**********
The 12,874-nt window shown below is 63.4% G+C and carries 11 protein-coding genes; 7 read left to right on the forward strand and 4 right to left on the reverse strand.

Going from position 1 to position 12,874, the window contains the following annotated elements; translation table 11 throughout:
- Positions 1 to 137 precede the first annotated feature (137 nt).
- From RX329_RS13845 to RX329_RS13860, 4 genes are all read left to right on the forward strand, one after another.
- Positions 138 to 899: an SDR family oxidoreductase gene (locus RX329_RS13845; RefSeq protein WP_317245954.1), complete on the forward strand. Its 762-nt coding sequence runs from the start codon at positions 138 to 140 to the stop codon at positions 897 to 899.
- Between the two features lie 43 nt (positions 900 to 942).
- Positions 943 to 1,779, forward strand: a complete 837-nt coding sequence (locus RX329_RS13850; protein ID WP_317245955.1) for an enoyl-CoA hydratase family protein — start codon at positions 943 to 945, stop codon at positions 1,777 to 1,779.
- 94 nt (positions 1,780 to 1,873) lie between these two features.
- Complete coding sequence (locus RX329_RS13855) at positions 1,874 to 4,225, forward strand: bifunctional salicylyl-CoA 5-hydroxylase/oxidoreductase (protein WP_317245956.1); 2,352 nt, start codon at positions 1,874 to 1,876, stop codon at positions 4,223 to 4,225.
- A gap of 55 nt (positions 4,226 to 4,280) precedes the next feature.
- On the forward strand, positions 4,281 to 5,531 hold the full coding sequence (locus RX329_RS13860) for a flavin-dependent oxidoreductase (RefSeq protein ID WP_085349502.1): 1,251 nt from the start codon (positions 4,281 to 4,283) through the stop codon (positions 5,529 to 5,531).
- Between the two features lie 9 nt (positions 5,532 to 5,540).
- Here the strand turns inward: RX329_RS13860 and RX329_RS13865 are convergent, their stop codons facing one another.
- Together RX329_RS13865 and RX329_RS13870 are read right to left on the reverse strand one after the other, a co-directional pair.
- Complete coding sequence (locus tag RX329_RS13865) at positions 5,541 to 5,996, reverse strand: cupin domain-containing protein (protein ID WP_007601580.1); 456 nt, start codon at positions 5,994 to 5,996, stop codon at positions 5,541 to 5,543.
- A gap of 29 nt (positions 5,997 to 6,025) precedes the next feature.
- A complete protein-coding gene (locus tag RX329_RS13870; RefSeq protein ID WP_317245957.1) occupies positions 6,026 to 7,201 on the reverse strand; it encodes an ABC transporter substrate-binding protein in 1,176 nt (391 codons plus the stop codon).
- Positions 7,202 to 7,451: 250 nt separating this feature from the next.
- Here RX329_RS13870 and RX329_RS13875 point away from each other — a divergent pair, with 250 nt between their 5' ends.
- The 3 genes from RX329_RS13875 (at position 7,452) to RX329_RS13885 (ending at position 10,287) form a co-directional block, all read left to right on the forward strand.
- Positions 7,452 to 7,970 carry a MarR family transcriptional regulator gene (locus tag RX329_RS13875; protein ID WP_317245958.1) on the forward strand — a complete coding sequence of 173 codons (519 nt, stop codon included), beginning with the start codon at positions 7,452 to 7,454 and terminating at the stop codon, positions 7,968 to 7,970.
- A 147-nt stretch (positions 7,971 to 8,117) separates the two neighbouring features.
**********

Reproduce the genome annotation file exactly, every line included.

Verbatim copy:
The 12,874-nt window shown below is 63.4% G+C and carries 11 protein-coding genes; 7 read left to right on the forward strand and 4 right to left on the reverse strand.

Going from position 1 to position 12,874, the window contains the following annotated elements; translation table 11 throughout:
- Positions 1 to 137 precede the first annotated feature (137 nt).
- From RX329_RS13845 to RX329_RS13860, 4 genes are all read left to right on the forward strand, one after another.
- Positions 138 to 899: an SDR family oxidoreductase gene (locus RX329_RS13845; RefSeq protein WP_317245954.1), complete on the forward strand. Its 762-nt coding sequence runs from the start codon at positions 138 to 140 to the stop codon at positions 897 to 899.
- Between the two features lie 43 nt (positions 900 to 942).
- Positions 943 to 1,779, forward strand: a complete 837-nt coding sequence (locus RX329_RS13850; protein ID WP_317245955.1) for an enoyl-CoA hydratase family protein — start codon at positions 943 to 945, stop codon at positions 1,777 to 1,779.
- 94 nt (positions 1,780 to 1,873) lie between these two features.
- Complete coding sequence (locus RX329_RS13855) at positions 1,874 to 4,225, forward strand: bifunctional salicylyl-CoA 5-hydroxylase/oxidoreductase (protein WP_317245956.1); 2,352 nt, start codon at positions 1,874 to 1,876, stop codon at positions 4,223 to 4,225.
- A gap of 55 nt (positions 4,226 to 4,280) precedes the next feature.
- On the forward strand, positions 4,281 to 5,531 hold the full coding sequence (locus RX329_RS13860) for a flavin-dependent oxidoreductase (RefSeq protein ID WP_085349502.1): 1,251 nt from the start codon (positions 4,281 to 4,283) through the stop codon (positions 5,529 to 5,531).
- Between the two features lie 9 nt (positions 5,532 to 5,540).
- Here the strand turns inward: RX329_RS13860 and RX329_RS13865 are convergent, their stop codons facing one another.
- Together RX329_RS13865 and RX329_RS13870 are read right to left on the reverse strand one after the other, a co-directional pair.
- Complete coding sequence (locus tag RX329_RS13865) at positions 5,541 to 5,996, reverse strand: cupin domain-containing protein (protein ID WP_007601580.1); 456 nt, start codon at positions 5,994 to 5,996, stop codon at positions 5,541 to 5,543.
- A gap of 29 nt (positions 5,997 to 6,025) precedes the next feature.
- A complete protein-coding gene (locus tag RX329_RS13870; RefSeq protein ID WP_317245957.1) occupies positions 6,026 to 7,201 on the reverse strand; it encodes an ABC transporter substrate-binding protein in 1,176 nt (391 codons plus the stop codon).
- Positions 7,202 to 7,451: 250 nt separating this feature from the next.
- Here RX329_RS13870 and RX329_RS13875 point away from each other — a divergent pair, with 250 nt between their 5' ends.
- The 3 genes from RX329_RS13875 (at position 7,452) to RX329_RS13885 (ending at position 10,287) form a co-directional block, all read left to right on the forward strand.
- Positions 7,452 to 7,970 carry a MarR family transcriptional regulator gene (locus tag RX329_RS13875; protein ID WP_317245958.1) on the forward strand — a complete coding sequence of 173 codons (519 nt, stop codon included), beginning with the start codon at positions 7,452 to 7,454 and terminating at the stop codon, positions 7,968 to 7,970.
- A 147-nt stretch (positions 7,971 to 8,117) separates the two neighbouring features.